bunch of spices and seasonings in a scooper

Product Description

Lepidium sativum

A curly-leaved, vigorous, mildly spicy variety can be grown indoors like sprouts, in containers or densely planted in outdoor gardens. Produces from spring to fall and is great for salads or garnish.

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Quick Facts

Plant Size: 3–8 inches

Hardiness: Hardy Annual

Sun: Full

Seed Planting Depth: 0.125 inch

Days to Harvest: 20 days

Good for Container: Yes

Seed Origin: Open Pollinated

Easy to Grow: Yes

Water: Moderate

Days to Germinate: 2–7 days

Plant Spacing: 1–3 inches

Edible Flower: N/A

Growing Guide

GROW GUIDE CONDITIONS:
Cress prefers cool, moist conditions and does well in full or partial sun. Upland cress may overwinter even in the north before going to seed.

GROW GUIDE SEED:
Optimum germination occurs at soil temperatures from 60–70°F, but seeds will germinate at as low as 45°F. Cressida is ready to harvest in as few as 10 days. For this reason it is often grown indoors all year round. Spread seeds thickly over moist paper towels in a shallow dish or tray and place in a spot that gets indirect light. Keep towels moist. Harvest sprouts with scissors. Upland Cress can be seeded directly in the garden beginning in mid-spring. Plant seeds ¼ inch deep, 12–15 seeds per foot, in rows 12 inches apart. Keep moist. Thin seedlings to 4–6 inches apart.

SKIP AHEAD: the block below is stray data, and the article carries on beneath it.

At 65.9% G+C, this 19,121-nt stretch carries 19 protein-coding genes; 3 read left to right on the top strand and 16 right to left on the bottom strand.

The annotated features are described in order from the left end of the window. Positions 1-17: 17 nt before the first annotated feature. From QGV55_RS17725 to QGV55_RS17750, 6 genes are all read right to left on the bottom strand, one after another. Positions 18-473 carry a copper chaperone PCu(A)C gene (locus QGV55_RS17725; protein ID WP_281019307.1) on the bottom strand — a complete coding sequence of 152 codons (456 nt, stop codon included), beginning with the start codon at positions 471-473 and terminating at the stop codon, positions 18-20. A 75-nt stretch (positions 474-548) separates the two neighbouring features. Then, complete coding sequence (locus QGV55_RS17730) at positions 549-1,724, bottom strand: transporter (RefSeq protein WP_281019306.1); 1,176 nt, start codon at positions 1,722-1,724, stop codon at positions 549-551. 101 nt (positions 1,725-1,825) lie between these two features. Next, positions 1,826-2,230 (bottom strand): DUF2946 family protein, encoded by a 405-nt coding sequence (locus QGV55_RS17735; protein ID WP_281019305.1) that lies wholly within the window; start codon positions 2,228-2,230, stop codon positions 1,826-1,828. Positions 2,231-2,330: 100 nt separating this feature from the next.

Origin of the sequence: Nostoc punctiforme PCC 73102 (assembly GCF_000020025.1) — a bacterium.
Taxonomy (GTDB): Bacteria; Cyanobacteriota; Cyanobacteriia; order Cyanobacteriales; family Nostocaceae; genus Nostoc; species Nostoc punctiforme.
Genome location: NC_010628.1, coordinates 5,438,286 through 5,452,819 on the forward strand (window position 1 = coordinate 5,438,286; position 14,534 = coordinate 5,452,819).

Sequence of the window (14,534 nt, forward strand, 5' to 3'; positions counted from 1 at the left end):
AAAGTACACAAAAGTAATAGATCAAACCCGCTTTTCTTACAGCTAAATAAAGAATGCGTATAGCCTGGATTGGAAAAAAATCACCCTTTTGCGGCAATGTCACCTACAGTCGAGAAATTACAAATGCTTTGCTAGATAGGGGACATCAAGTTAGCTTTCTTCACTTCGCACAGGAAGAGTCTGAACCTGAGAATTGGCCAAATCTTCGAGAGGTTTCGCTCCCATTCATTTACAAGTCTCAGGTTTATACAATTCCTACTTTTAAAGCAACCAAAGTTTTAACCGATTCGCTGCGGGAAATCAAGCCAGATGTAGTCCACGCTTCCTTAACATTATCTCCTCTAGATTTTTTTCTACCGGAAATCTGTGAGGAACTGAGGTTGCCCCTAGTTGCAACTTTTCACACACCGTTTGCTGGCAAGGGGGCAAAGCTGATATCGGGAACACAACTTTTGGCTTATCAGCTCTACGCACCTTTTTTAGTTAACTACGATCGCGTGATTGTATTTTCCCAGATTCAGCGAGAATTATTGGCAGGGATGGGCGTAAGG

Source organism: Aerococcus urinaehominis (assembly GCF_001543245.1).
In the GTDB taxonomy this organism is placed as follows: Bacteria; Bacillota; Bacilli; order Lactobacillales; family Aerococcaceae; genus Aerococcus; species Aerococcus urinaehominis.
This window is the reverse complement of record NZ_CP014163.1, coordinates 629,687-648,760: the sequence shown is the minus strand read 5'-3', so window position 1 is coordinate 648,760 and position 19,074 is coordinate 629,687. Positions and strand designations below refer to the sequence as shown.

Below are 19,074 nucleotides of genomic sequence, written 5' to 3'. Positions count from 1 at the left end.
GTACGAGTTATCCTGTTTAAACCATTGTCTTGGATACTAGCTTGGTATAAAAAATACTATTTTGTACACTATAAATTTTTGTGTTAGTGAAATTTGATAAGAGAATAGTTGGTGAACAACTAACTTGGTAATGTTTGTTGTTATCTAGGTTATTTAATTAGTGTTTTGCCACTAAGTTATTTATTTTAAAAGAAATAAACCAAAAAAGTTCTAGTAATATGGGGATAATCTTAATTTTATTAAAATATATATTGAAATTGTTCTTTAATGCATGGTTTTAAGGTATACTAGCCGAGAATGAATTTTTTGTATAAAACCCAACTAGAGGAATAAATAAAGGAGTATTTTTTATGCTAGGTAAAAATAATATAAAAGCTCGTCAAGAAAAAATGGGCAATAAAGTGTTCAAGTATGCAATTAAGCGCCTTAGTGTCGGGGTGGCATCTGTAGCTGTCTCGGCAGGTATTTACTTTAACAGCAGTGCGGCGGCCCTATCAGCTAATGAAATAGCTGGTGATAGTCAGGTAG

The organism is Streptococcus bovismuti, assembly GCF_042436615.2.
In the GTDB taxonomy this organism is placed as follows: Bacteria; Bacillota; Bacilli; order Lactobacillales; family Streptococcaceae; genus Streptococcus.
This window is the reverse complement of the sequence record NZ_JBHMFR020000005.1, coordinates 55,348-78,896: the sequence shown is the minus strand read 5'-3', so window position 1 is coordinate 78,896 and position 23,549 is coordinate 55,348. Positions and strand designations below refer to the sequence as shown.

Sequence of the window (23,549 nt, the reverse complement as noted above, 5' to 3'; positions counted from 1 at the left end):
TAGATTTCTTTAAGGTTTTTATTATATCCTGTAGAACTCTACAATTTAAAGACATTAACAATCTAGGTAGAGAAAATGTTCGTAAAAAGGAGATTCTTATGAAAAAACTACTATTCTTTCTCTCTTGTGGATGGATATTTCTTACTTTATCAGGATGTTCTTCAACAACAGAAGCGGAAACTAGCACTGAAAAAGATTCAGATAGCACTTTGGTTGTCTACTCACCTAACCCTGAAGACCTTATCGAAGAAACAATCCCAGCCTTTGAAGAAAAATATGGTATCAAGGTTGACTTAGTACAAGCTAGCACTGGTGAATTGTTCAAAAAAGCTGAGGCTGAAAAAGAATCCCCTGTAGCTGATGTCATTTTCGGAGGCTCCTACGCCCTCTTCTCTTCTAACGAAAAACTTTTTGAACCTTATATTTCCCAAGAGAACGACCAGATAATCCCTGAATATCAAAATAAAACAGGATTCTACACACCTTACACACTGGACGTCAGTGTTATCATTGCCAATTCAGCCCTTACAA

GROW GUIDE PESTS:
Cress is generally pest-free.

GROW GUIDE HARVEST:
Cut leaves/sprouts with scissors as needed. Make succession plantings to ensure a constant supply. Cut leaves will keep in the refrigerator for about a week. Wait to wash them until just prior to use to prevent rot. Use a salad spinner to wash and spin dry or pat dry on clean towels. Upland Cress is often used as a substitute for true watercress in soups, butters and salads.

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